LONDON, Aug 5 (Reuters) - Creditors of structured investment vehicle Sigma Finance have appointed advisors and may join forces to discuss the future of the $30 billion fund amidst concerns about Sigma’s abilities to pay its debt.
Joint advisers accountancy firm Deloitte [DLTE.UL] and law firm Orrick will lead a conference call on Thursday, said Mark Fennessy, partner at Orrick in London.
“The purpose of the call is to listen to what investors have to say, and if appropriate, to form a creditors’ committee,” Fennessy told Reuters on Tuesday.
Sigma, a structured investment vehicle (SIV) managed by London-based investment company Gordian Knot, has about $8.6 billion of debt that must be refinanced by Sept. 30, according to Moody’s Investors Service.
Banks took heavy hits when the credit crisis hurt the value of assets held in SIVs, off-balance sheet vehicles they used to raise their financing power and that often included highly toxic U.S. subprime-related loans.
Sigma is the largest non-bank sponsored structure of this type, though it has different features to many SIVs.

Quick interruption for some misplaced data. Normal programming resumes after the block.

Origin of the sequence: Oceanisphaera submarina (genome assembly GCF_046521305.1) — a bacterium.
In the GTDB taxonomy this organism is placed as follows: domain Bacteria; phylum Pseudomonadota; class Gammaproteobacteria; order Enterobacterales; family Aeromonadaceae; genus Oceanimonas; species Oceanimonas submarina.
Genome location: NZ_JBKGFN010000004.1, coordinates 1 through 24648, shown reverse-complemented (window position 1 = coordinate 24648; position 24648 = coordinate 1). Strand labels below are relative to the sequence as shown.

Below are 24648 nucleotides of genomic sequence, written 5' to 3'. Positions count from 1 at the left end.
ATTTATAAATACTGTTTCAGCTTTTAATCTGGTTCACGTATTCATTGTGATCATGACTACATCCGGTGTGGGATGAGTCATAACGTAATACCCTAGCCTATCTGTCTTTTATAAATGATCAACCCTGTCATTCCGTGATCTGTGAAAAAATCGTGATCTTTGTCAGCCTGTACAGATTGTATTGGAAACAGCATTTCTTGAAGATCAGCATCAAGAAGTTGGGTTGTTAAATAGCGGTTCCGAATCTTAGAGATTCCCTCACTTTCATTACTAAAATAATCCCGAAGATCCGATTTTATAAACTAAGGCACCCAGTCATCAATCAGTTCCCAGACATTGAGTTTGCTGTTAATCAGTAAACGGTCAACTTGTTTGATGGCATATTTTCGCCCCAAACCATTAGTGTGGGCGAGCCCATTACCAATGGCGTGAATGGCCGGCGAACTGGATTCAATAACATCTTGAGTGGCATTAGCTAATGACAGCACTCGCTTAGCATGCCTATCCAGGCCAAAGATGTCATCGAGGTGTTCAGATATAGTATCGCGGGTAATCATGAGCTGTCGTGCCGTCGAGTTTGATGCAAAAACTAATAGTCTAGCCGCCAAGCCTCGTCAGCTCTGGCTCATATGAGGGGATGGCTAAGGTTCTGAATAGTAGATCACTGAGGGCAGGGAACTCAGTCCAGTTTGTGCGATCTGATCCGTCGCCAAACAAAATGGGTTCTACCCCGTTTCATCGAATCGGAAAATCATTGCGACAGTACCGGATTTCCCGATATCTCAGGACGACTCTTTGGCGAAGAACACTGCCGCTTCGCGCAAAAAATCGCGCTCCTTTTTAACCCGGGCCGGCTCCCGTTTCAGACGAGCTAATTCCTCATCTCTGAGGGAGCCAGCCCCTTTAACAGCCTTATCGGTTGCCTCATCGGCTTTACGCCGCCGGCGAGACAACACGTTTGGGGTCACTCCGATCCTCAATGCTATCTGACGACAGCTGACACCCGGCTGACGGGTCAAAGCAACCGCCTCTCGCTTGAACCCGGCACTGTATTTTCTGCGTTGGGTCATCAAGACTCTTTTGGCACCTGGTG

In July, Moody’s credit rating agency cut Sigma’s long-term debt rating by one notch to “A3”, the seventh-highest investment grade, from “A2”, and left it on review for another possible downgrade, citing volatility in the credit markets.
Since disruptions in the commercial paper and medium-term notes markets, Sigma has relied on repurchase agreements, ratio trades and asset sales to pay maturing debt, Moody’s said.
Other SIVs, such as Cheyne, Rhinebridge and Whistlejacket, have already filed for administration and have been — or still are being — restructured.
Sigma’s assets are less toxic than in some other SIVs. They include about 60 percent of bank paper, whilst the more risky Collateralised Debt Obligations (CDOs) account for 20 percent, a recent research note by Citigroup said.
Editing by Rosalba O'Brien